• Pretend to “teach” a concept to someone (or grab a friend and pretend that you are the professor teaching a class).
  • Use Google Images to search for pictures of things that you are learning about. You can even search for “abstract” things to find diagrams or illustrations. (i.e. you can search for “Maslow’s pyramid” or “cognitive dissonance” along with more concrete things like photosynthesis).
  • Diagram out information on a huge marker board, or even write on your windows or glass doors with dry-erase markers so you spend time looking the notes and making connections between different pieces.

So… how do you learn best?

Discovering the way YOU learn best is an art rather than an exact science. It’s all about listening to yourself and uncovering what helps you retain information best. It takes asking questions and watching your patterns and seeing how you succeed.

It IS true that we remember best when we interact with information in multiple, varied ways. So, don’t be surprised if you say that you learn best if you hear, see, and interact with facts before they stick. This is normal learning behavior but understand that most of us have a preference for one or two of the learning styles.

Explore each of the learning styles, pay attention to what works best for you … before you know it, you might be a study superhero! If nothing else, understanding your learning style might help you become a reigning champ at the next trivia night!

Pro Tip: If you have kids, you can help THEM discover their learning styles early on! What if they could go through middle school and high school understanding their “study superpowers” at an early age?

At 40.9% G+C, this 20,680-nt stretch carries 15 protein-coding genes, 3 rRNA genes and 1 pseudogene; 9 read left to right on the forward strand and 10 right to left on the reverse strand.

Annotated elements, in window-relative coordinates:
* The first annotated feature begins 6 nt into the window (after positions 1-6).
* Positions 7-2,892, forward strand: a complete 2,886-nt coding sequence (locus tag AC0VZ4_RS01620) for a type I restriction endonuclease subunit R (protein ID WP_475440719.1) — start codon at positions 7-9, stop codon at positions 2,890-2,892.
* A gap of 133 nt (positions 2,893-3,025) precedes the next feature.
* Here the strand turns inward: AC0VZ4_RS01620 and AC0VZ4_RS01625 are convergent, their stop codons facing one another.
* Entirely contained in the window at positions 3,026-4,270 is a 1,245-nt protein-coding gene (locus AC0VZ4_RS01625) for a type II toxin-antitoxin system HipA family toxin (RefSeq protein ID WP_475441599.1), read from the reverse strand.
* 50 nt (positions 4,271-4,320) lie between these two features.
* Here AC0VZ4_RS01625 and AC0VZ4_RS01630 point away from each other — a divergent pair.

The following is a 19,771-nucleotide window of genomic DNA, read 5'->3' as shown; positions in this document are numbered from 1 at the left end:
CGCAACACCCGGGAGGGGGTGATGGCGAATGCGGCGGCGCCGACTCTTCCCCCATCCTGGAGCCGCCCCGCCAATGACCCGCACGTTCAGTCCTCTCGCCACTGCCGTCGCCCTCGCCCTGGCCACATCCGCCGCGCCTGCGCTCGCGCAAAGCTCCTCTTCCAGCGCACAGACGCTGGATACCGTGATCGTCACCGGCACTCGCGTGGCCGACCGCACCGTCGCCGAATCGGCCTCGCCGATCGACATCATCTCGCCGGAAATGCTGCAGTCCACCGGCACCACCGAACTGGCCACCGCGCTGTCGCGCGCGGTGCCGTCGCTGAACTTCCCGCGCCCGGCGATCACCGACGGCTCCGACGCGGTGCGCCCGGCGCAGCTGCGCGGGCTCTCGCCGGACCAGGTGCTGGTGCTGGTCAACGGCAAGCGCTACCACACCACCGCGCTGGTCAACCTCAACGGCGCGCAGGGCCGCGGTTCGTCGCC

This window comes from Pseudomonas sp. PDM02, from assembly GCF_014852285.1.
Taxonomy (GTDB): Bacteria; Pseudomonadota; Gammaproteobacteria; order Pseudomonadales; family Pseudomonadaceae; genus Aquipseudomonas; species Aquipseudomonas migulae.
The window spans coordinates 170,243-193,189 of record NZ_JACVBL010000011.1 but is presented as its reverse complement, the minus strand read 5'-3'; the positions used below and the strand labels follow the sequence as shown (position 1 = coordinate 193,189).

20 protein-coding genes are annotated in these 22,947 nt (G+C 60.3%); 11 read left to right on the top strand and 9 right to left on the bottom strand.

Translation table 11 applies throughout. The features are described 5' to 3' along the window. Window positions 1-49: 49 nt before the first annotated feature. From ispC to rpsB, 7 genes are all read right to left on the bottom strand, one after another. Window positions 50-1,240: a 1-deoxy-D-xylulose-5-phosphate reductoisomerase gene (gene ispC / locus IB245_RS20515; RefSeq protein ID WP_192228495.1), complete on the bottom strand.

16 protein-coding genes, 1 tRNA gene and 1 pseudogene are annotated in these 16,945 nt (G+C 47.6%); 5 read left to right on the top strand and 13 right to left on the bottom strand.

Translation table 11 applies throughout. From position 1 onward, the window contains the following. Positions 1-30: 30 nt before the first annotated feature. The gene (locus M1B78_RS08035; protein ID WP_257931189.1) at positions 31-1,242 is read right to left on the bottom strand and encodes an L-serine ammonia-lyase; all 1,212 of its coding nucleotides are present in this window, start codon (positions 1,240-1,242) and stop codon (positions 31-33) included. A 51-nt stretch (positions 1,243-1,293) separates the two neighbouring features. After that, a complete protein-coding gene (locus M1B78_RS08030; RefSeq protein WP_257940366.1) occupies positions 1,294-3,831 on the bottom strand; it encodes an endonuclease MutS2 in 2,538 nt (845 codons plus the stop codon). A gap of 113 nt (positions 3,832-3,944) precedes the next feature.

Get the most out of college (and get out of college faster)

Understanding your learning style can help you save time and make the most of your college experience. We have another option to help you too: Take a minute to learn more about the Complete 2 Compete (C2C) program that helps adults go back to college and graduate.

The C2C program exists to save you time and help you FINISH. Adults who want to go back to school can benefit from support from a C2C Coach, tailored degree programs for returning adults, and other resources. The C2C program is FREE to qualifying students and even offers a $1,000 renewable grant to many Mississippi college students.

To learn more, complete the easy C2C survey app to see how the program might be able to help YOU go back to college and finish.

Wherever you’re at in your college journey, you CAN do it! The world needs you, and your degree could help you create a better future for yourself and your community. Let us know if we can help.



C2C is a state program that helps Mississippi adults who previously attended college earn a degree and create a brighter future.